Lady Kung Fu (1972)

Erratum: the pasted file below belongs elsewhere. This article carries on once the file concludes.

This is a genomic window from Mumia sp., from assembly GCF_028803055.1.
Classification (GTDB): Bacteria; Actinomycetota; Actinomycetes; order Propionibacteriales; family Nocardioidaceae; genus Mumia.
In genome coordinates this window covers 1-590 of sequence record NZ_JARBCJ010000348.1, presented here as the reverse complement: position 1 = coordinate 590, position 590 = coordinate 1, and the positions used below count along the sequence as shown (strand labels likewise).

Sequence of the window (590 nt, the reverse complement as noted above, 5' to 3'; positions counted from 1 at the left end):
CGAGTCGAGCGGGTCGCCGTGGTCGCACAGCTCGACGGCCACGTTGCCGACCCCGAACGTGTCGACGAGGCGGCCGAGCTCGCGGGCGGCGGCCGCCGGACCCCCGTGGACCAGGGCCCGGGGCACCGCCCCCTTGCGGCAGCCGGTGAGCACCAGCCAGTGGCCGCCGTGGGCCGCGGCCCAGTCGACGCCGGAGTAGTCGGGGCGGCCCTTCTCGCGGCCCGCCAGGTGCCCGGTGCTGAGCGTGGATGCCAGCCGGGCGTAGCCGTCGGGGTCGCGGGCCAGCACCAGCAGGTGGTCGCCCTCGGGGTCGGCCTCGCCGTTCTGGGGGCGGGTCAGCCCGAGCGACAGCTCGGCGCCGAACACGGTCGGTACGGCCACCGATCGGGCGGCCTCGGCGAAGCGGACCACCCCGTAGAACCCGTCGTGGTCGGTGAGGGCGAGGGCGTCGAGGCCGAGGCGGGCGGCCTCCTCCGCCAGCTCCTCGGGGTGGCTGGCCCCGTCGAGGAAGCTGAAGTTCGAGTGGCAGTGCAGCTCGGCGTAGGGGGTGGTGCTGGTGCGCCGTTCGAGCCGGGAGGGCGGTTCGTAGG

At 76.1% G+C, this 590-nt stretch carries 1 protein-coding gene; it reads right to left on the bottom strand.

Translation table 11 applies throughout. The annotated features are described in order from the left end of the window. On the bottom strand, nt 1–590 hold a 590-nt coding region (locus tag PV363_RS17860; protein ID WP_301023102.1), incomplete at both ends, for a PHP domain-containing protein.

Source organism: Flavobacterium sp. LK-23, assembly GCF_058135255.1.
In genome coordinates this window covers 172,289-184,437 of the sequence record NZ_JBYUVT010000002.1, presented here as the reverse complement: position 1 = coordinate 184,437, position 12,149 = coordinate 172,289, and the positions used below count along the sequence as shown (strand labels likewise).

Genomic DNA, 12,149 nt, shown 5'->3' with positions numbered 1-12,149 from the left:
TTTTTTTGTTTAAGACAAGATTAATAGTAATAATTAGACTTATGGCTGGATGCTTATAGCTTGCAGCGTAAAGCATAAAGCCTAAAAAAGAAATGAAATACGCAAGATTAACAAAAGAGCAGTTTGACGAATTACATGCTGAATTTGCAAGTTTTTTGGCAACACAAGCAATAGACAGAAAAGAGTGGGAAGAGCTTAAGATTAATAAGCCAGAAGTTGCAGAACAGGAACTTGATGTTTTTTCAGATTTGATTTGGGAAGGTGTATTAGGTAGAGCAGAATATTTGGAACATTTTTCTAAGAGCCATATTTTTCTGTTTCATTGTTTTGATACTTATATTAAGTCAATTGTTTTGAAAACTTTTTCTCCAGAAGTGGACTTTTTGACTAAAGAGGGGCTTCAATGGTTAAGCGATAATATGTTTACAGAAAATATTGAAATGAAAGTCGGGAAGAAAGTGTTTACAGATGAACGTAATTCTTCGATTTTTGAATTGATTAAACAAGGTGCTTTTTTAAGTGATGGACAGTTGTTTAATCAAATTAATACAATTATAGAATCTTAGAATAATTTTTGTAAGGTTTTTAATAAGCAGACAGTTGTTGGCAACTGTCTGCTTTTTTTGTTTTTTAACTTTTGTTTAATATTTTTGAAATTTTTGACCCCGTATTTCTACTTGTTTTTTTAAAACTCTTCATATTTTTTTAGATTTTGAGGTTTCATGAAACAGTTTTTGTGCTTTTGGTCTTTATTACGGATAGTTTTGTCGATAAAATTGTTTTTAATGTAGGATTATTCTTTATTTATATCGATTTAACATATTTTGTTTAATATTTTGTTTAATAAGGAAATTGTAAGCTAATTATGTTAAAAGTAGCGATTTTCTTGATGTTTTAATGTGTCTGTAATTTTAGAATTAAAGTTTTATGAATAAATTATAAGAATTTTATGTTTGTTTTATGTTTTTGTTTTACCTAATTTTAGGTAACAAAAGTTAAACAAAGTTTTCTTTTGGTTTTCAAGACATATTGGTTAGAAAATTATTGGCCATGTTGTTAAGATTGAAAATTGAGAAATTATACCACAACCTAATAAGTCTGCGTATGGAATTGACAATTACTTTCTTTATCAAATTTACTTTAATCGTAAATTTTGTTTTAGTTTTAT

Korea, 1934. Three top martial arts school students — shrewd Kao Yu Ying (Angela Mao, everyone’s favorite petite firebrand), sensible Kao Chang (charming Carter Wong), and impetuous Fan Wei (liable Sammo Hung) — move to China to start their own school. They face opposition from a rival Japanese school. Director Feng Huang, working from a compact script by Yan Ho, relates the enjoyable story at a swift pace, maintains a generally serious tone with a few amusing moments of humor, and stages the abundant kung-fu fights with stirring aplomb. Moreover, the plot neatly explores the themes of patience, courtesy, and standing up for the weak and oppressed. The three protagonists are very engaging, with Mao in particular once again in strong and assertive form as she takes on and defeats a school full of guys (she even beats one dude up with her pigtails!). The Japanese villains are quite arrogant and obnoxious. Yu-tang Li’s crisp and lively widescreen cinematography rates as another definite asset. A cool little item.